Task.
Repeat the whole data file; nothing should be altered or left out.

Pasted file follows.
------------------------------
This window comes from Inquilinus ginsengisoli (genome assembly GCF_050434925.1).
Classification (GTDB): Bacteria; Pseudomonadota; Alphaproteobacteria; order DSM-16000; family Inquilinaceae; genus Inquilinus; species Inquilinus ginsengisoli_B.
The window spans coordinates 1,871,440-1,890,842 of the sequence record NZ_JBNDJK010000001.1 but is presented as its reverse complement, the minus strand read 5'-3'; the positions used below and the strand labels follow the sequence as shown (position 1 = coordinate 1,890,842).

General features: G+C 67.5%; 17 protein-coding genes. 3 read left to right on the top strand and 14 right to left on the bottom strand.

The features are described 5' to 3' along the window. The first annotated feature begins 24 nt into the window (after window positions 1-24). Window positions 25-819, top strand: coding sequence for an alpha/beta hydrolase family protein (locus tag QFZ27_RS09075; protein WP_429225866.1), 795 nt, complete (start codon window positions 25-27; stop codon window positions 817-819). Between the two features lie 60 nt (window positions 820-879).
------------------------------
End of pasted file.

This window comes from Inquilinus ginsengisoli (genome assembly GCF_050434925.1).
Classification (GTDB): Bacteria; Pseudomonadota; Alphaproteobacteria; order DSM-16000; family Inquilinaceae; genus Inquilinus; species Inquilinus ginsengisoli_B.
The window spans coordinates 1,871,440-1,890,842 of the sequence record NZ_JBNDJK010000001.1 but is presented as its reverse complement, the minus strand read 5'-3'; the positions used below and the strand labels follow the sequence as shown (position 1 = coordinate 1,890,842).

General features: G+C 67.5%; 17 protein-coding genes. 3 read left to right on the top strand and 14 right to left on the bottom strand.

The features are described 5' to 3' along the window. The first annotated feature begins 24 nt into the window (after window positions 1-24). Window positions 25-819, top strand: coding sequence for an alpha/beta hydrolase family protein (locus tag QFZ27_RS09075; protein WP_429225866.1), 795 nt, complete (start codon window positions 25-27; stop codon window positions 817-819). Between the two features lie 60 nt (window positions 820-879).